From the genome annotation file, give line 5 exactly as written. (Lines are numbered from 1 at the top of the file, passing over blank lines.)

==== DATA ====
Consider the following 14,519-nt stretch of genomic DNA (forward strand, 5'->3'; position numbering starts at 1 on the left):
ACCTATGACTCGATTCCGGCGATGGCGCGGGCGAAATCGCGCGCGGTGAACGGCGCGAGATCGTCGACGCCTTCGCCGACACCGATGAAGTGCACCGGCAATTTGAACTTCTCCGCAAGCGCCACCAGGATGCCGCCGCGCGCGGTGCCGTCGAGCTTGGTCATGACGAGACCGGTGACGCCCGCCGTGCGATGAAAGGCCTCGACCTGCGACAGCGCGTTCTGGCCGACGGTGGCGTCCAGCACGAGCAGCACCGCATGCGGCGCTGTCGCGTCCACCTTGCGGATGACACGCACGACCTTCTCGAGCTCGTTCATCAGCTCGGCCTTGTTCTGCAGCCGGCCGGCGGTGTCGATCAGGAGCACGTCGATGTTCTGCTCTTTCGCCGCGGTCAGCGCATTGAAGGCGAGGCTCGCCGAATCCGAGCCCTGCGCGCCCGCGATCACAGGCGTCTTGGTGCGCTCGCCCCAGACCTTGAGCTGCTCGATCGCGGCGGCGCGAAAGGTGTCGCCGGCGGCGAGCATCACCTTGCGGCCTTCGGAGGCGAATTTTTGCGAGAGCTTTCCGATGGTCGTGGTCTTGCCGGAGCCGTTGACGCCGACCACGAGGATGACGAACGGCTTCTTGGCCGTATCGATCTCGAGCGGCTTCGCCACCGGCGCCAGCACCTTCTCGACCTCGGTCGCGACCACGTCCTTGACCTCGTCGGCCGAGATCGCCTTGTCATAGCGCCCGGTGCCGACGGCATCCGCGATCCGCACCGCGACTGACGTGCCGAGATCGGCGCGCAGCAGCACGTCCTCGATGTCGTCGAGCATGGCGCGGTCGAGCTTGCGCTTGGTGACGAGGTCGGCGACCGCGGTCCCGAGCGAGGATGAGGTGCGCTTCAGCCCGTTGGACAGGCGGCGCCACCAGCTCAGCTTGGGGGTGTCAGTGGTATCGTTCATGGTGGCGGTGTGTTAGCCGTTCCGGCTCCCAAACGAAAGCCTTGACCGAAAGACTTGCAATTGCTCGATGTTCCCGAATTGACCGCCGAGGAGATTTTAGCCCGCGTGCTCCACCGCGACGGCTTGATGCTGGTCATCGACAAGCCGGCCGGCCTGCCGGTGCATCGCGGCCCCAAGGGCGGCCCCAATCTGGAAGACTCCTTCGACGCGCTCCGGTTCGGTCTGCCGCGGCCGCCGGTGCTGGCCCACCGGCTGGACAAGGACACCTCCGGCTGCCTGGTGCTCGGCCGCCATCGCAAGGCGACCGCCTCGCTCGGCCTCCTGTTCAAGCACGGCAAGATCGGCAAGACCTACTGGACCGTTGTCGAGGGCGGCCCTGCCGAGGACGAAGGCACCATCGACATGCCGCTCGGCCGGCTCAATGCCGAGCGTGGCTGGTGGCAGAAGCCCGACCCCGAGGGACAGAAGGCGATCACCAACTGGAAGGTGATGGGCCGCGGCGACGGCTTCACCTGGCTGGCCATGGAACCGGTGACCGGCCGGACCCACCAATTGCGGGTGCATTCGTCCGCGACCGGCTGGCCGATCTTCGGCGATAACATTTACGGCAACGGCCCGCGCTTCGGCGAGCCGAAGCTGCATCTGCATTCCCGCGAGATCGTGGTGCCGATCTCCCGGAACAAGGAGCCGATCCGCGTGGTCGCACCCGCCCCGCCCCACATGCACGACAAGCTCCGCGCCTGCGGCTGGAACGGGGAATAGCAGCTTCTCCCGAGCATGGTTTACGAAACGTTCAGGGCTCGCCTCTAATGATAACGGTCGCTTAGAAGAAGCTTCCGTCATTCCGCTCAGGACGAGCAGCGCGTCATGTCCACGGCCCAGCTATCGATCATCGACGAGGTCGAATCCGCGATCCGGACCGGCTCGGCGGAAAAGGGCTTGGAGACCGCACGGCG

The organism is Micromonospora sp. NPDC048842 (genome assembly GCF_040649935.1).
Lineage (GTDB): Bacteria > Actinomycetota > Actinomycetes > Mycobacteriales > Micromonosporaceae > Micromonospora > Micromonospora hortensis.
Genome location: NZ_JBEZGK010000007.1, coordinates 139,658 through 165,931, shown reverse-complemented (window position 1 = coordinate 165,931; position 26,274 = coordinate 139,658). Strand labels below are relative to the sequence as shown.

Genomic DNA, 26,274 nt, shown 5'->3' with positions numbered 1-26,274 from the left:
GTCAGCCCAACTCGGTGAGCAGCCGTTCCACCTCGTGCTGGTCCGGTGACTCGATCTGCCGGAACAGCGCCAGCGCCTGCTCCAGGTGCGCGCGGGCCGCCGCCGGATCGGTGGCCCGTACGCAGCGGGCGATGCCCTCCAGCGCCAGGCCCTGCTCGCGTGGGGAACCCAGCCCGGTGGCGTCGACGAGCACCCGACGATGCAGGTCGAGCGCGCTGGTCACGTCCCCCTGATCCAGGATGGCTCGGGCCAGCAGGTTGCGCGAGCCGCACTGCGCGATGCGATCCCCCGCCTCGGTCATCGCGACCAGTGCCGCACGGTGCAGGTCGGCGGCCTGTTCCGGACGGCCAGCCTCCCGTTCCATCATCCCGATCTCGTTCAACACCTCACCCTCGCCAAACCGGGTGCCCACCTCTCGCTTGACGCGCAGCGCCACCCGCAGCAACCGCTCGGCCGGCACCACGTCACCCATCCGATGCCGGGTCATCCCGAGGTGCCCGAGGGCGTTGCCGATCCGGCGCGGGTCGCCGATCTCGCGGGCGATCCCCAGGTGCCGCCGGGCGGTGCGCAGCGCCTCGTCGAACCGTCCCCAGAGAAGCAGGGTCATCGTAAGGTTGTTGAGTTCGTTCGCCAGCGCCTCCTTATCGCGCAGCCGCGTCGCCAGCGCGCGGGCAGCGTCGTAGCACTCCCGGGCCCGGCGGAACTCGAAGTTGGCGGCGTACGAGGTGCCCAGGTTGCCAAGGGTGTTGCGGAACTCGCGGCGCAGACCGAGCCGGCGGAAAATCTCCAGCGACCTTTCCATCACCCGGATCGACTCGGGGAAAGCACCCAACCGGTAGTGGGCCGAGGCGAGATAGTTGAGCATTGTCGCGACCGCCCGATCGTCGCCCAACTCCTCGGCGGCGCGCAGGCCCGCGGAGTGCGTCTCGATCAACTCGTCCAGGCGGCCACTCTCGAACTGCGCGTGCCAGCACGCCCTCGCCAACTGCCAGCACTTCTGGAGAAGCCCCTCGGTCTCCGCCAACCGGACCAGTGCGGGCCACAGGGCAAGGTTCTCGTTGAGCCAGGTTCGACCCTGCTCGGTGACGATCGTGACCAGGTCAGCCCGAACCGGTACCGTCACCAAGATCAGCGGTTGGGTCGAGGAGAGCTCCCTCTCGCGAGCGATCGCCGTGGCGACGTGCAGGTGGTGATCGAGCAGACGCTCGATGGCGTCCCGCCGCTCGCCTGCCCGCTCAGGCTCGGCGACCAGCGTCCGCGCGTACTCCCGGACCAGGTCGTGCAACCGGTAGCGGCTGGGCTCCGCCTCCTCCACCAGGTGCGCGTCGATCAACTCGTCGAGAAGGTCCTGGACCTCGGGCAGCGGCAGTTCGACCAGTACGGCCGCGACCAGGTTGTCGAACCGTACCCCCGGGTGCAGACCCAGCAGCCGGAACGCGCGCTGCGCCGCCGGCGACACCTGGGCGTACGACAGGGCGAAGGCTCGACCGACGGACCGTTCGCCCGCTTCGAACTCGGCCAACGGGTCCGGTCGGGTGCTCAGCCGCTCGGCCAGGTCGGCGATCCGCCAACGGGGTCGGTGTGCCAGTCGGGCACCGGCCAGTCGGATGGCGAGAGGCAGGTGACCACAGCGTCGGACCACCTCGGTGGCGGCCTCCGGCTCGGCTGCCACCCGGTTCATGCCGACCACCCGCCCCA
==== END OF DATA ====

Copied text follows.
Genome location: NZ_JBEZGK010000007.1, coordinates 139,658 through 165,931, shown reverse-complemented (window position 1 = coordinate 165,931; position 26,274 = coordinate 139,658). Strand labels below are relative to the sequence as shown.